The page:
If someone is maried but separated, opens accounts in their name, does not have a will, and that person dies, who is responsible for the deceased person's debt? A short certificate was gotten to have access to the bank account which only had $907.00 in it. The money was given to the deceased person's children who are under the age of 18
3 Answers from Attorneys
Only the estate.
If the deceased had debts, the debtors are entitled to assets before the heirs. If the administrator distributed that money before debts were paid, s/he may be personally responsible for the debts. Someone should be consulting an estates lawyer in the county where the deceased resided at the time of death.
THIS RESPONSE IS NOT LEGAL ADVICE, SINCE I DO NOT HAVE ALL OF THE INFORMATION THAT WOULD BE REQUIRED, AND I DO NOT HAVE A REPRESENTATION AGREEMENT WITH YOU.
* If the answers to your question confirm that you have a valid issue or worthwhile claim, your next step should almost always be to establish a dialog with a lawyer who can provide specific advice to you. Contact a lawyer in your county or township.
* Another reason for contacting a lawyer is that it is often impossible to give a good answer in the Internet Q&A format without having more information. The unique circumstances of your situation and things that you may not have thought to mention in your question may completely change the answer. If you want to be sure that you have a complete answer to your question and an understanding of what that answer means, establish a connection with a lawyer who practices in the area of your concern.
When a person opens a bank account in just their name, those funds cannot be released by the bank to the family. The bank can only turn those funds over to the estate. The funds are then deposited into the estate account. The funds can be then distributed to the family, over the claims of any creditors as the funds are below the family exemption pursuant to the statute below.
20 Pa.C.S.A. § 3121 - When family exemption is allowable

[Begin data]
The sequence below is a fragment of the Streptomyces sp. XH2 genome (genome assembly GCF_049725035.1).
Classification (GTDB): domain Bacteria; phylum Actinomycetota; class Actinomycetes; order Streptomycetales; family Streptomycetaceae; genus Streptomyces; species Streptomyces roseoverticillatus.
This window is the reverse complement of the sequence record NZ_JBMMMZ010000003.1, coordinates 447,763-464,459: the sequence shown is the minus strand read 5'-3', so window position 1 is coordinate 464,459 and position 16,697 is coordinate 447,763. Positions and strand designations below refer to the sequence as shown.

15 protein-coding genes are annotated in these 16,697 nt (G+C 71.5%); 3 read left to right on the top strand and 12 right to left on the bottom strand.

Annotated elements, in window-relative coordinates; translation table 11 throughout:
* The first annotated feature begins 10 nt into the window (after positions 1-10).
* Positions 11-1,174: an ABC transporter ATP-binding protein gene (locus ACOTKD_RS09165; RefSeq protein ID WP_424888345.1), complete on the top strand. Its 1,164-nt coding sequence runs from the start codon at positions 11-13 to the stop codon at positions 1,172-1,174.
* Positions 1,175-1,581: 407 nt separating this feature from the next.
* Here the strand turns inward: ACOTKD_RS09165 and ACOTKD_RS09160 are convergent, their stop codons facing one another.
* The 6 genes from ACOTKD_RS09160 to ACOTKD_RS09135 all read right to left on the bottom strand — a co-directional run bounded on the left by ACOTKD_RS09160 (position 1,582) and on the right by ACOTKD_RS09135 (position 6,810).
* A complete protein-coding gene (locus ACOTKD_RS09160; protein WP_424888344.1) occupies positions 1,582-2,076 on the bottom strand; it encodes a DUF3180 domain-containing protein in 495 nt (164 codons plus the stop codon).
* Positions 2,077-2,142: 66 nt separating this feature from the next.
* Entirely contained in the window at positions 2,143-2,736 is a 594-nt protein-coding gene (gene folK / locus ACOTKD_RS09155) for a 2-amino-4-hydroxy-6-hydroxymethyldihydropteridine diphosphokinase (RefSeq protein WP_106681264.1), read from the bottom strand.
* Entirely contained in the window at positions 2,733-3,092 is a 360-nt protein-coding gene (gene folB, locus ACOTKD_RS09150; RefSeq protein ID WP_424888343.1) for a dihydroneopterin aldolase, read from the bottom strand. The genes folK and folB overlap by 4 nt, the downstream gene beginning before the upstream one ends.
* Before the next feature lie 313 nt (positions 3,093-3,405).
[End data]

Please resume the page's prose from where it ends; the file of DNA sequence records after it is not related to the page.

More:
The spouse of any decedent dying domiciled in the Commonwealth, and if there be no spouse, or if he has forfeited his rights, then such children as are members of the same household as the decedent, and in the event there are no such children, then the parent or parents of the decedent who are members of the same household as the decedent, may retain or claim as an exemption either real or personal property, or both, not theretofore sold by the personal representative, to the value of $3,500: Provided, That property specifically devised or bequeathed by the decedent, or otherwise specifically disposed of by him, may not be so retained or claimed if other assets are available for the exemption. The surviving husband or wife shall be a competent witness as to all matters pertinent to the issue of forfeiture of the right to exemption.
You next ask about debts. The estate of the deceased person is liable for the debts of the deceased person. If there is enough money/assets in the estate, then all the debts are paid before the heirs get anything other than the family exemption. If there is not enough money, then debts are paid in order of priority as set forth in state law. Family exemptions are right after administrative expenses, like the cost of probate.
20 Pa.C.S.A. § 3392 - Classification and order of payment of claims
If the applicable assets of the estate are insufficient to pay all proper charges and claims in full, the personal representative, subject to any preference given by law to claims due the United States, shall pay them in the following order, without priority as between claims of the same class:
(1) The costs of administration.
(2) The family exemption.
(3) The costs of the decedent's funeral and burial, and the costs of medicines furnished to him within six months of his death, of medical or nursing services performed for him within that time, of hospital services including maintenance provided him within that time, of services provided under the medical assistance program provided within that time and of services performed for him by any of his employees within that time.
(4) The cost of a gravemarker.
(5) Rents for the occupancy of the decedent's residence for six months immediately prior to his death.
(5.1) Claims by the Commonwealth and the political subdivisions of the Commonwealth.
(6) All other claims.
You really need to at least consult with an attorney if you are handling the estate to make sure that things are done correctly. Children under 18 can't have money or other assets. The funds would have to be given to the surviving parent. If the funds are large, then a guardian has to be appointed and the guardian must post a bond. If the amount is small, then the parent can dispense with a guardianship. Again, that is something to be discussed with an attorney. If you just turned that money over to the children and did not get any kind of receipt, then the personal representative has made an at risk distribution. Which means that if those children ever come back and decide they did not get their money, the personal representative may be held liable. While the amount is not large, any distributions have to be handled correctly and I question whether that was done here.